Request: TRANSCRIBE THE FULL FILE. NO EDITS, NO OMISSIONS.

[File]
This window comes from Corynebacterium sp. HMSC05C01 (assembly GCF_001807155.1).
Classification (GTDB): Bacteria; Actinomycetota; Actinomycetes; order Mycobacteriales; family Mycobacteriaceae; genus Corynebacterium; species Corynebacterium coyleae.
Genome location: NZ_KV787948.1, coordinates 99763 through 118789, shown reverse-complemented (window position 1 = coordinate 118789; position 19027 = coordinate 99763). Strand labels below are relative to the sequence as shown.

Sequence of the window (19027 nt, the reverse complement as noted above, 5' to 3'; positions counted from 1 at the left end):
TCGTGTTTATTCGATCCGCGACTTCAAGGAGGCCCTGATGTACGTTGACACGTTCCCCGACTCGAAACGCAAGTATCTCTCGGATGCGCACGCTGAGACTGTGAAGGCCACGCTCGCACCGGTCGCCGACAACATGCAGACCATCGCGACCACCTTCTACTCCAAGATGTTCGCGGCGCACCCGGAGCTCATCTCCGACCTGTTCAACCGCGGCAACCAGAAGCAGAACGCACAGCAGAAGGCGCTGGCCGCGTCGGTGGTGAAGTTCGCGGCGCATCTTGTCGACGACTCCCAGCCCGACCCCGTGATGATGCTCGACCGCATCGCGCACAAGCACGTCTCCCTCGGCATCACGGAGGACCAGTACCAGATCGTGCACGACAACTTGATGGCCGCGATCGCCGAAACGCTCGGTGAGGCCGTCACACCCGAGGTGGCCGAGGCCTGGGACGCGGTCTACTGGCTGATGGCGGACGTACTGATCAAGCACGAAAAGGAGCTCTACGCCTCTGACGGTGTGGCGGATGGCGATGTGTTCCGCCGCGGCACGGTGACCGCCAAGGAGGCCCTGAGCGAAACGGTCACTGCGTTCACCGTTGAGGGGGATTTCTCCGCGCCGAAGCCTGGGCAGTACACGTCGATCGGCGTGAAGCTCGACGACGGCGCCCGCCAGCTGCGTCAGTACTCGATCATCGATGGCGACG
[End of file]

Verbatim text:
This window comes from Corynebacterium sp. HMSC05C01 (assembly GCF_001807155.1).
Classification (GTDB): Bacteria; Actinomycetota; Actinomycetes; order Mycobacteriales; family Mycobacteriaceae; genus Corynebacterium; species Corynebacterium coyleae.
Genome location: NZ_KV787948.1, coordinates 99763 through 118789, shown reverse-complemented (window position 1 = coordinate 118789; position 19027 = coordinate 99763). Strand labels below are relative to the sequence as shown.

Sequence of the window (19027 nt, the reverse complement as noted above, 5' to 3'; positions counted from 1 at the left end):
TCGTGTTTATTCGATCCGCGACTTCAAGGAGGCCCTGATGTACGTTGACACGTTCCCCGACTCGAAACGCAAGTATCTCTCGGATGCGCACGCTGAGACTGTGAAGGCCACGCTCGCACCGGTCGCCGACAACATGCAGACCATCGCGACCACCTTCTACTCCAAGATGTTCGCGGCGCACCCGGAGCTCATCTCCGACCTGTTCAACCGCGGCAACCAGAAGCAGAACGCACAGCAGAAGGCGCTGGCCGCGTCGGTGGTGAAGTTCGCGGCGCATCTTGTCGACGACTCCCAGCCCGACCCCGTGATGATGCTCGACCGCATCGCGCACAAGCACGTCTCCCTCGGCATCACGGAGGACCAGTACCAGATCGTGCACGACAACTTGATGGCCGCGATCGCCGAAACGCTCGGTGAGGCCGTCACACCCGAGGTGGCCGAGGCCTGGGACGCGGTCTACTGGCTGATGGCGGACGTACTGATCAAGCACGAAAAGGAGCTCTACGCCTCTGACGGTGTGGCGGATGGCGATGTGTTCCGCCGCGGCACGGTGACCGCCAAGGAGGCCCTGAGCGAAACGGTCACTGCGTTCACCGTTGAGGGGGATTTCTCCGCGCCGAAGCCTGGGCAGTACACGTCGATCGGCGTGAAGCTCGACGACGGCGCCCGCCAGCTGCGTCAGTACTCGATCATCGATGGCGACG